Fortunately, the warning is given here, but since &a is the same as the value of a, the compiler simply takes the value of the variable as the right value, so there is nothing wrong with running it. But I still warn you not to use it.

Now that it's clear that P3 and P4 all point to the entire array, the values of p3+1 and p4+1 are well understood.

But what if you change the code and change the size of the array to a smaller point? What is the value of p3+1 and p4+1?
int main ()
{
Char a={' A ', ' B ', ' C ', ' D '};
char (*P3)  = &a;
char (*P4)  = A;
return 0;
}

You can even modify the code to change the size of the array to a larger point:
int main ()
{
Char a={' A ', ' B ', ' C ', ' D '};
char (*P3) [Ten] = &a;
char (*P4) [ten] = A;
return 0;
}
What kind of problems will there be at this time? What is the value of p3+1 and p4+1?

The above questions, I hope the reader can carefully consider, and the machine test to see the results.

Test results:
(1). Char (*P2) =a; must use cast, such as: char (*P2) = (char (*) ) A;
(2). Change the size of the array, will compile does not pass, prompt:
Error C2440: ' Initializing ': cannot convert from ' char (*)  ' to ' char (*)  '
Error C2440: ' Initializing ': cannot convert from ' char (*)  ' to ' char (*)  '

(3). Put the above program test code as follows:
int main ()
{
Char a={' A ', ' B ', ' C ', ' d '};
char (*P1) = &a;
char (*P2) = (char (*) ) A;

printf ("a=%d\n", a);
printf ("a=%c\n", a);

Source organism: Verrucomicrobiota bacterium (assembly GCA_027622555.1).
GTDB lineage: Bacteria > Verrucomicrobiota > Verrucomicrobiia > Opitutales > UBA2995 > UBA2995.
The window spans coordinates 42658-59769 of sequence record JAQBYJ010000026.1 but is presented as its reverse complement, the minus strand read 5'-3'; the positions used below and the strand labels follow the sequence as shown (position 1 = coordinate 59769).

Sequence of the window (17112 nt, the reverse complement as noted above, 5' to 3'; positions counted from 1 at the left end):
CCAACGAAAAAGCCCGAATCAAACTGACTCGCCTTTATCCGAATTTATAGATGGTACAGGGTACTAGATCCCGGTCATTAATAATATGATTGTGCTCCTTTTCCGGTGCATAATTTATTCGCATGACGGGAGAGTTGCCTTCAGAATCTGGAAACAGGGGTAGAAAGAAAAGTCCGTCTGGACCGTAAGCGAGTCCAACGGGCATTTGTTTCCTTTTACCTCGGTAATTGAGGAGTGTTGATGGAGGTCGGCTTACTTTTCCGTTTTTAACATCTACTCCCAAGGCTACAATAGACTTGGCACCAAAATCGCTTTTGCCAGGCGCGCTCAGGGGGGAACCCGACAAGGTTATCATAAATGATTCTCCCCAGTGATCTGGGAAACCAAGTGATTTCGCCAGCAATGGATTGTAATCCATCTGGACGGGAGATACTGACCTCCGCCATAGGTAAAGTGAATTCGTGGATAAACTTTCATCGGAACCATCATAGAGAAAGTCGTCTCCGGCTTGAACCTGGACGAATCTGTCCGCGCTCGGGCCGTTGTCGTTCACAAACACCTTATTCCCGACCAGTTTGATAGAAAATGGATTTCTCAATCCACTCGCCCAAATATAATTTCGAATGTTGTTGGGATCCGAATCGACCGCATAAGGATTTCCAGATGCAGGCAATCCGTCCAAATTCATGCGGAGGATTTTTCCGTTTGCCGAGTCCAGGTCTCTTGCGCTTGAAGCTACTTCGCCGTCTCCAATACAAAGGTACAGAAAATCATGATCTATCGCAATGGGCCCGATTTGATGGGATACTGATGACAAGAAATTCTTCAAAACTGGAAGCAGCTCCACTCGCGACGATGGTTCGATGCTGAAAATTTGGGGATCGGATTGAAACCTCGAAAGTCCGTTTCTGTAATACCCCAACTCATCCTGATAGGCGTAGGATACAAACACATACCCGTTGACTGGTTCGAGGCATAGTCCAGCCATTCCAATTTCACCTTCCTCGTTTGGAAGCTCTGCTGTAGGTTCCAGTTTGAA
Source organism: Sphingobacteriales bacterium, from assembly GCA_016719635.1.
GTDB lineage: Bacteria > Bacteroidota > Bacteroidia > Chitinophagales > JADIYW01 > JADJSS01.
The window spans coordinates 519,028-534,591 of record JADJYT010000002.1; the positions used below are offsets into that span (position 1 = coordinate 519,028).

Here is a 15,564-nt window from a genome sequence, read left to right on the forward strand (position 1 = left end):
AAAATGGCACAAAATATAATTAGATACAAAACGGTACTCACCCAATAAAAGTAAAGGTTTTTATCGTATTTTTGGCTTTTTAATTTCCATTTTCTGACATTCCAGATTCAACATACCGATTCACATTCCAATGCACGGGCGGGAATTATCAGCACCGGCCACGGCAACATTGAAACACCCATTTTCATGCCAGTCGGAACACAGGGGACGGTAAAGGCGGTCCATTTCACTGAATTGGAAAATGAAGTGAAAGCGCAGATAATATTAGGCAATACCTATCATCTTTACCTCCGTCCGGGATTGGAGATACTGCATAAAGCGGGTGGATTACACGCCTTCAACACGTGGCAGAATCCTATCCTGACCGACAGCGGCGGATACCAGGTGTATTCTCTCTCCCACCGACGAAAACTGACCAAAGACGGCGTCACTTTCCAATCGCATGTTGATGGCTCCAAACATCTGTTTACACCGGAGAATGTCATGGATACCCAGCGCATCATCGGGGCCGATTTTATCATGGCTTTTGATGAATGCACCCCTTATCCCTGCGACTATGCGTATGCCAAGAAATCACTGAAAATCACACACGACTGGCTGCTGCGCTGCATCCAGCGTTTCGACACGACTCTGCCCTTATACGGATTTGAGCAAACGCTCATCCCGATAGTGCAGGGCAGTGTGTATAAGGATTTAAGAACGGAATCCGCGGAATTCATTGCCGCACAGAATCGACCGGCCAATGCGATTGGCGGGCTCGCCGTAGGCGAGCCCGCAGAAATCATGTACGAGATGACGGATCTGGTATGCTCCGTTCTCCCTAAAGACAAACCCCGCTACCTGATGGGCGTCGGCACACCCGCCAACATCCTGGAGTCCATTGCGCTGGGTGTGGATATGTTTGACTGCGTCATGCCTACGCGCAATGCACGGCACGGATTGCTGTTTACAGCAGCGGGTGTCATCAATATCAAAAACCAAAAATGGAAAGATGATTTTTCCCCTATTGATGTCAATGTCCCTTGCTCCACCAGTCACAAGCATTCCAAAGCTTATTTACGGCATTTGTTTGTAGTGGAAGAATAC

printf ("p1=%c\n", **P1);
printf ("p2=%c\n", **P2);
printf ("p1+1=%c\n", * * (p1+1));
printf ("p2+1=%c\n", * * (p2+1));

return 0;
}

Output:
a=1638208
A=a
P1=a
P2=a
P1+1=?
P2+1=?
Press any key to continue

Conclusion:
The pointer size is represented by the pointer type and the object, and each increment of 1 indicates a byte that increases the size of the pointer type. There will be an explanation later----.

Let's look at the following example:
struct Test
{
int Num;
Char *pcname;
Short sdate;
Char cha;
Short sba;
}*p;

Suppose the value of P is 0x100000. What are the values of the following table expressions?
p + 0x1 = 0x___?
(unsigned long) p + 0x1 = 0x___?
(unsigned int*) p + 0x1 = 0x___?
I believe there will be a lot of people in the beginning not to understand what this problem means. In fact, we take a closer look, this knowledge point familiar. A pointer variable is added to an integer minus, so how do you parse it?

Remember the difference between the expression "a+1" and "&a+1" in front of us? Actually, it's the same here. The pointer variable is added to an integer minus the integer that is not directly added to the address in the pointer variable. The unit of this integer is not a byte but the number of elements. So: the value of P + 0x1 is 0x100000+sizof (Test) *0x1. As for the size of this structure is 20byte, the previous chapters have been explained in detail. So the value of P +0x1 is: 0x100014.